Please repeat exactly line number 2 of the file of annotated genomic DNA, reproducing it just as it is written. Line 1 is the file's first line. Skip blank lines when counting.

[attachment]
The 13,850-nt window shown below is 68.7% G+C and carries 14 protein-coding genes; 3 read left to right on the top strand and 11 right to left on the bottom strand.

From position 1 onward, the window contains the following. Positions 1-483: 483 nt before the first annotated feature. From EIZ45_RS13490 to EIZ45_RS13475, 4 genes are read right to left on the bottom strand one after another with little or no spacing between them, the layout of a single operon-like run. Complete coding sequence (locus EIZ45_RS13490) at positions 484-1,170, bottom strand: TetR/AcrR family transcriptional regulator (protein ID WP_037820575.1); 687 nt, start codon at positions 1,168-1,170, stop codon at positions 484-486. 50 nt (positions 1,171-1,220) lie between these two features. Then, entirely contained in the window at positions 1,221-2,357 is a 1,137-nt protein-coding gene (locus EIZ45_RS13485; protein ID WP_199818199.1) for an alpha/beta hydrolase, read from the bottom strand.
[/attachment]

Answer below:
From position 1 onward, the window contains the following. Positions 1-483: 483 nt before the first annotated feature. From EIZ45_RS13490 to EIZ45_RS13475, 4 genes are read right to left on the bottom strand one after another with little or no spacing between them, the layout of a single operon-like run. Complete coding sequence (locus EIZ45_RS13490) at positions 484-1,170, bottom strand: TetR/AcrR family transcriptional regulator (protein ID WP_037820575.1); 687 nt, start codon at positions 1,168-1,170, stop codon at positions 484-486. 50 nt (positions 1,171-1,220) lie between these two features. Then, entirely contained in the window at positions 1,221-2,357 is a 1,137-nt protein-coding gene (locus EIZ45_RS13485; protein ID WP_199818199.1) for an alpha/beta hydrolase, read from the bottom strand.